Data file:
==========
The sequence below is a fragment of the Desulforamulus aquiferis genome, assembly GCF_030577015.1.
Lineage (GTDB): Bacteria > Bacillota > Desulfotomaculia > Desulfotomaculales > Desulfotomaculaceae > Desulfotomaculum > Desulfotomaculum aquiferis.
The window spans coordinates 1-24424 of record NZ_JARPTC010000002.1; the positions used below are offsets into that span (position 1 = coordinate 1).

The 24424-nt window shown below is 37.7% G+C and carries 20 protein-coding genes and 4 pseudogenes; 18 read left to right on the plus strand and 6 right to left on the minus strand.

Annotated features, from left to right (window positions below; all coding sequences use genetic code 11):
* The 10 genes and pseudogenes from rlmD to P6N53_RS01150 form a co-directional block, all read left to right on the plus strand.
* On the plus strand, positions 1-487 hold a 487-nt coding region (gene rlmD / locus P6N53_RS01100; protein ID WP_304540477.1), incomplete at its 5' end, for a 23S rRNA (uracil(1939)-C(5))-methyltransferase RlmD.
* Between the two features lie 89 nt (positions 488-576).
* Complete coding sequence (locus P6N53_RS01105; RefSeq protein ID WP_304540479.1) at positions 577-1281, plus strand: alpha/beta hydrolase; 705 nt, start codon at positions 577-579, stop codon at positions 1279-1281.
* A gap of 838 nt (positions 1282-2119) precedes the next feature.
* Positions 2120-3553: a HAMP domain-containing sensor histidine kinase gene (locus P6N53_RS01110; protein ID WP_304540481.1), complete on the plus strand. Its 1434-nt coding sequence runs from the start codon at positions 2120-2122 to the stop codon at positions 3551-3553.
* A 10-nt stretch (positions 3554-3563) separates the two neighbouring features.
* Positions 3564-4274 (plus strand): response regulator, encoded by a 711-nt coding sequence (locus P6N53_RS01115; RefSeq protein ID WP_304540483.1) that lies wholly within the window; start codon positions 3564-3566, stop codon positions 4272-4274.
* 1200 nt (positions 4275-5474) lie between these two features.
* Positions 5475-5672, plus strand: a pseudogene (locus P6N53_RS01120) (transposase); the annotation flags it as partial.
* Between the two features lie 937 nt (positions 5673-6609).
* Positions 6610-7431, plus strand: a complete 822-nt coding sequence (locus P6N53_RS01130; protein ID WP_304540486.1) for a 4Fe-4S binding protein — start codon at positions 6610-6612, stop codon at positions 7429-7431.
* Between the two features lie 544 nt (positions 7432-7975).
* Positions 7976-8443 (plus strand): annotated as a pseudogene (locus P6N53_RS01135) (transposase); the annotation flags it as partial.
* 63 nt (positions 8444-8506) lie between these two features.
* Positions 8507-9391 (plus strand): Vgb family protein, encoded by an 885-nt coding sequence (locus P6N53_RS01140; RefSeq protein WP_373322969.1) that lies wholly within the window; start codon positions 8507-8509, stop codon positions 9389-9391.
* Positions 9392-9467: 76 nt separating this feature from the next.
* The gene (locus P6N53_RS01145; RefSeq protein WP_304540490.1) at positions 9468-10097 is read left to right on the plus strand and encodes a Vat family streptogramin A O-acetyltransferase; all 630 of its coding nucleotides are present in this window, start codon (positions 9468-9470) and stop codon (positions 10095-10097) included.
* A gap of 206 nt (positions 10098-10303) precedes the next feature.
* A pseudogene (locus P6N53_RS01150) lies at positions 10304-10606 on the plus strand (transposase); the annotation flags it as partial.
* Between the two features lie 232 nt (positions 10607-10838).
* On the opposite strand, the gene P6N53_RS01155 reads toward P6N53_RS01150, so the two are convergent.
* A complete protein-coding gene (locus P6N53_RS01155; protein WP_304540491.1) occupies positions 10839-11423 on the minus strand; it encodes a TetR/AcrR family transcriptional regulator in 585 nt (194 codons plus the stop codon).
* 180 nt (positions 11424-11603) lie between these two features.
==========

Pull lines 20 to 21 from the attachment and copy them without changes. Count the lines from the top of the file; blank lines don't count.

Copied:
* 63 nt (positions 8444-8506) lie between these two features.
* Positions 8507-9391 (plus strand): Vgb family protein, encoded by an 885-nt coding sequence (locus P6N53_RS01140; RefSeq protein WP_373322969.1) that lies wholly within the window; start codon positions 8507-8509, stop codon positions 9389-9391.